👉 Learning how to spot fake news is especially important in the midst of climate change, as conspiracy theories spread on the internet could deter meaningful and sustainable practices, such as green living, from being implemented as frequently and effectively.

How can you spot fake news?

Unless you’re a journalist for a living, the majority of people may feel inept on how to spot fake news on an everyday basis – but don’t worry, we’ve rounded up some of our best tips to help you learn how to spot fake news and stay well informed.

Learning how to spot fake news is important as it can not only improve your own media literacy skills, but help to ensure that false information isn’t spread.

Here are some ways on how to spot fake news:

Read the Full Story

These days, our attention spans are so short – sometimes we read headlines or skim through the article and don’t allow ourselves enough time to fully understand the motif or true subject matter of the article. 

💡 Remember, several fake news sources are likely to draw you in with an astonishing headline – but what’s inside the story may be completely different.

Take time to carefully read the entire article before jumping to conclusions.

Is the Story Published Elsewhere?

Odds are, if you can only find one website with a dramatic headline or intriguing report – it’s a sign of fake news.

It’s always a good idea to do a google search to see if other large, reputable media outlets are saying the same thing as the potential fake news source.

pile of newspapers

Verify the Linked Supporting Documents

At Greenly, we make an effort to link numbers, percentages, and other numerical data mentioned in our data stories and blog posts.

This is an important part of learning how to spot fake news, as credible sources will always try their best to provide you with their original source of information to back up their claims. 

Look Up the Author 

Just as supporting documents are essential to ensure an article is based on trustworthy sources, the same goes for the initial author or reporter distributing the news.

Luckily, it’s easy to do a quick google search these days on an author to see if they have published previous work on other reputable sources, if they have relevant degrees in the subject matter, or have other verifiable credentials.

How Old is the Article?

When knee deep in reading, some of us may be too stunned by a catchy headline to see if the article we’re reading has recently been updated.

Even if the author or website hasn’t posted the date when the article was last updated at the top of the web page, you can easily check by scrolling to the bottom of the page or checking in the settings of your web browser. 

man in suit looking at newsboard

Check the URL & Consider the Source

Learning how to spot fake news also means learning to consider the source – meaning that if you’re reading an article that consists of several spelling and grammatical errors, it may mean that the initial source isn’t reputable itself.

One of the easiest ways on how to spot fake news and ensure that the source is reputable is to get your information from an educational institution ending in ‘.edu’ or an official government website ending in ‘.gov’ – as these are usually the resources most media outlets use in the first place.

Before reading an article on a new website, it isn’t a bad idea to take a look around the actual source and determine if it is academically reputable or not.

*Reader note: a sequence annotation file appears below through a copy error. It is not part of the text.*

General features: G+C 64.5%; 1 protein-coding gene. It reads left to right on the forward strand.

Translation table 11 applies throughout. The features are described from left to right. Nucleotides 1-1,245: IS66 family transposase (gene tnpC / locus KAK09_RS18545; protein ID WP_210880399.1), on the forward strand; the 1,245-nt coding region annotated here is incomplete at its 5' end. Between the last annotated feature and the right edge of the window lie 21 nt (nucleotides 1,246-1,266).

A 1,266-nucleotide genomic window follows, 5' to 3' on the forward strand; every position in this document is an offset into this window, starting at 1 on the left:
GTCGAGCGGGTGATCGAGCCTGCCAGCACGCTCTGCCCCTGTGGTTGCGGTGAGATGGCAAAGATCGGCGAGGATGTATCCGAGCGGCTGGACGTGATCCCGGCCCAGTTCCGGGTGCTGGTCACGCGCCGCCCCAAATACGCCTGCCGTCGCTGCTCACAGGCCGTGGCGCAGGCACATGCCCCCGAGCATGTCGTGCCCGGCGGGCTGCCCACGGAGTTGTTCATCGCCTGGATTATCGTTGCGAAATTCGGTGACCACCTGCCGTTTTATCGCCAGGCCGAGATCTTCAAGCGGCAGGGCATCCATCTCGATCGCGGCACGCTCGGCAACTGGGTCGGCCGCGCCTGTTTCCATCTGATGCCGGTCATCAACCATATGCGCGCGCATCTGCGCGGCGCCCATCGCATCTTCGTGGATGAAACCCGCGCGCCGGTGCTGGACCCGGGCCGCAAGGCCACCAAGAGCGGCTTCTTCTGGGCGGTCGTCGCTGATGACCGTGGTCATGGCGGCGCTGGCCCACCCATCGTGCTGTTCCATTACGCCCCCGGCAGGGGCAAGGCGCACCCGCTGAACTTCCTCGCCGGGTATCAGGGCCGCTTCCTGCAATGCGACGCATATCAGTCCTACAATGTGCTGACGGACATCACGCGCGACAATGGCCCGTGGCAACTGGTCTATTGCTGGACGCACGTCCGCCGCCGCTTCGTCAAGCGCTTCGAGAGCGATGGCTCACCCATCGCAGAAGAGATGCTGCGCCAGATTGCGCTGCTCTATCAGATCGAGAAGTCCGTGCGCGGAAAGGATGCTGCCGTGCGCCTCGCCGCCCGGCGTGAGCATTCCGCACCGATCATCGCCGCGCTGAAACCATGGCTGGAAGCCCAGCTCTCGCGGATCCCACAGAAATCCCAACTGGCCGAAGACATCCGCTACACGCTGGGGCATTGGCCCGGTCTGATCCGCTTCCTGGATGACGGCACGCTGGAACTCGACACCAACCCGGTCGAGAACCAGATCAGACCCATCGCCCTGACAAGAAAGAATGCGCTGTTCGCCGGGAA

Overall Article Format, Punctuation & Presentation

Accurate news sources will do their best to present their readers or viewers with a clean and visually appealing web page. 

Fake news, however, will often consist of cluttered web pages with numerous advertisements, disorganized photos, spelling errors, and an arbitrary use of punctuation – or even a lack of punctuation marks altogether.

If an article is represented using proper grammar, spelling, and a clean format – there’s a better chance that it is a reputable source as opposed to fake news.

Learn How to Spot AI & Deep Fakes

AI is a scary place these days, with allowing the average person the newfound capability to create horrifying and false images to spread on the internet – such as the recent deep fakes targeting Taylor Swift.

Deep fakes refer to photos or videos that have been purposefully, digitally altered with the malicious intent to spread fake news or false information.

Learning how to spot fake news doesn’t refer to only clarifying that the text provided is accurate – but that the images are real, too.

Taking the time to zoom in closer to the image to ensure it wasn’t generated by AI or using reverse image search tools can help you learn how to spot fake news.

Overall, learning how to spot fake news is more important than ever as important elections draw near and the climate change crisis requires all of our utmost attention.

💡 In short, growing more aware on how to spot fake news can help to ensure the public is properly informed regarding important news such as political events and climate change.

If we all learn how to spot fake news, we can help prevent the spread of misinformation and allow others to discover the science behind dire matters such as global warming.

What About Greenly?

If reading this article on how to spot fake news, such as false environmental headlines, has made you interested in reducing your carbon emissions to further fight against climate change – Greenly can help you!

At Greenly we can help you to assess your company’s carbon footprint, and then give you the tools you need to cut down on emissions. We offer a free demo for you to better understand our platform and all that it has to offer – including assistance with boosting supplier engagement, personalized assistance, and new ways to involve your employees.

Click here to learn more about Greenly and how we can help you reduce your carbon footprint.